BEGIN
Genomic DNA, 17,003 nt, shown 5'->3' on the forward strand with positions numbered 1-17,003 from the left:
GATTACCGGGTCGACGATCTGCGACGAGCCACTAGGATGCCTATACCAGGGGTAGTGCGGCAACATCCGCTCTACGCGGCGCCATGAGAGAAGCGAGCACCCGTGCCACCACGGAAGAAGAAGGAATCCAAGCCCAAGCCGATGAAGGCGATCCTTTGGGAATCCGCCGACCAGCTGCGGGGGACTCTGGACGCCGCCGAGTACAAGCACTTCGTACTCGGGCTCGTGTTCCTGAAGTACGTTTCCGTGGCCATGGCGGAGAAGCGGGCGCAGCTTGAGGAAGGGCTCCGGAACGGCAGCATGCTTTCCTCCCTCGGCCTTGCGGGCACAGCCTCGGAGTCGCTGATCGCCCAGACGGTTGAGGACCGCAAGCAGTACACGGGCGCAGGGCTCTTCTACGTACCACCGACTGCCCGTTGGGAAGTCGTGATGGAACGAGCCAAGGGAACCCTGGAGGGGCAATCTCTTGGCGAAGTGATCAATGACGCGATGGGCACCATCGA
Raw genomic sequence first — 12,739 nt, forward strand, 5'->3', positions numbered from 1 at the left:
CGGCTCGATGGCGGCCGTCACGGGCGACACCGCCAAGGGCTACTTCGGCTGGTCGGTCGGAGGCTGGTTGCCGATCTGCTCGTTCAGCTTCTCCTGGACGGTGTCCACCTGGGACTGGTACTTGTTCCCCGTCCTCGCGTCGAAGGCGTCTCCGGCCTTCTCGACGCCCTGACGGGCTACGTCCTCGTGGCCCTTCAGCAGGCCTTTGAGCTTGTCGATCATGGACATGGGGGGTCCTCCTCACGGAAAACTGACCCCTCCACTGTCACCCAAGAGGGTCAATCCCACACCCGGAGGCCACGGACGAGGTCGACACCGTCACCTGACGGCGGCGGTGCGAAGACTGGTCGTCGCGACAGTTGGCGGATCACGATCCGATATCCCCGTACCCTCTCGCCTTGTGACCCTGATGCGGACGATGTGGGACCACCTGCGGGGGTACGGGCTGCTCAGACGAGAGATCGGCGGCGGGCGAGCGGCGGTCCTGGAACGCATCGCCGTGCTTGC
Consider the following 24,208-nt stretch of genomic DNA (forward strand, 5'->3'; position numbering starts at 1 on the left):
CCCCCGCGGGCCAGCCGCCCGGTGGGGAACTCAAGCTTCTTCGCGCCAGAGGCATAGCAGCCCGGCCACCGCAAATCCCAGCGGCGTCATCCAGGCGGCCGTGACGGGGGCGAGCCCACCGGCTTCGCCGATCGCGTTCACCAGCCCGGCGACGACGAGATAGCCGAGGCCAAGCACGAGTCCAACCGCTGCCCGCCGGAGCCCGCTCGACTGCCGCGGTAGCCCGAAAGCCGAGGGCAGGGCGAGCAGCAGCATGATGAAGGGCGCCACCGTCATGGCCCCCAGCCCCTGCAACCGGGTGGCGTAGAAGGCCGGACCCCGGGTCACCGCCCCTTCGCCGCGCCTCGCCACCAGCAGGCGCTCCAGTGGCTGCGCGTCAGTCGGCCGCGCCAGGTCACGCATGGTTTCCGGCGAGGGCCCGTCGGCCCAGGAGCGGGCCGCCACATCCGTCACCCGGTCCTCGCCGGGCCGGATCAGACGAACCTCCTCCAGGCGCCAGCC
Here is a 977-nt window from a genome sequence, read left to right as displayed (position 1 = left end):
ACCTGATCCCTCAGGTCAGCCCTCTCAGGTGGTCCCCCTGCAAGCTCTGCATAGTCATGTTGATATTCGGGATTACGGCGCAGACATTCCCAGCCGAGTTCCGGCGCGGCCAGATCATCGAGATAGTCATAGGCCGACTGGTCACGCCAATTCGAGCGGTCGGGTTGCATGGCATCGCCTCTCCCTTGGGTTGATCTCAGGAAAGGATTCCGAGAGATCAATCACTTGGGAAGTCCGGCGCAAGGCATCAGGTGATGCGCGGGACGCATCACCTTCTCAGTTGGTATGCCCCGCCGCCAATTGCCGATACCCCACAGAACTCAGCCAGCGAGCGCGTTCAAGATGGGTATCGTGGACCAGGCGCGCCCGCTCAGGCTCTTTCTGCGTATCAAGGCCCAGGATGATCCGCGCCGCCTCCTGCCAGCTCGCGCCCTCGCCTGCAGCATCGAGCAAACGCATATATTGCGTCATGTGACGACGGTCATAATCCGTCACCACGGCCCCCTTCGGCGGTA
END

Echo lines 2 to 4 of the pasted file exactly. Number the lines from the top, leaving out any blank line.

GATTACCGGGTCGACGATCTGCGACGAGCCACTAGGATGCCTATACCAGGGGTAGTGCGGCAACATCCGCTCTACGCGGCGCCATGAGAGAAGCGAGCACCCGTGCCACCACGGAAGAAGAAGGAATCCAAGCCCAAGCCGATGAAGGCGATCCTTTGGGAATCCGCCGACCAGCTGCGGGGGACTCTGGACGCCGCCGAGTACAAGCACTTCGTACTCGGGCTCGTGTTCCTGAAGTACGTTTCCGTGGCCATGGCGGAGAAGCGGGCGCAGCTTGAGGAAGGGCTCCGGAACGGCAGCATGCTTTCCTCCCTCGGCCTTGCGGGCACAGCCTCGGAGTCGCTGATCGCCCAGACGGTTGAGGACCGCAAGCAGTACACGGGCGCAGGGCTCTTCTACGTACCACCGACTGCCCGTTGGGAAGTCGTGATGGAACGAGCCAAGGGAACCCTGGAGGGGCAATCTCTTGGCGAAGTGATCAATGACGCGATGGGCACCATCGA
Raw genomic sequence first — 12,739 nt, forward strand, 5'->3', positions numbered from 1 at the left:
CGGCTCGATGGCGGCCGTCACGGGCGACACCGCCAAGGGCTACTTCGGCTGGTCGGTCGGAGGCTGGTTGCCGATCTGCTCGTTCAGCTTCTCCTGGACGGTGTCCACCTGGGACTGGTACTTGTTCCCCGTCCTCGCGTCGAAGGCGTCTCCGGCCTTCTCGACGCCCTGACGGGCTACGTCCTCGTGGCCCTTCAGCAGGCCTTTGAGCTTGTCGATCATGGACATGGGGGGTCCTCCTCACGGAAAACTGACCCCTCCACTGTCACCCAAGAGGGTCAATCCCACACCCGGAGGCCACGGACGAGGTCGACACCGTCACCTGACGGCGGCGGTGCGAAGACTGGTCGTCGCGACAGTTGGCGGATCACGATCCGATATCCCCGTACCCTCTCGCCTTGTGACCCTGATGCGGACGATGTGGGACCACCTGCGGGGGTACGGGCTGCTCAGACGAGAGATCGGCGGCGGGCGAGCGGCGGTCCTGGAACGCATCGCCGTGCTTGC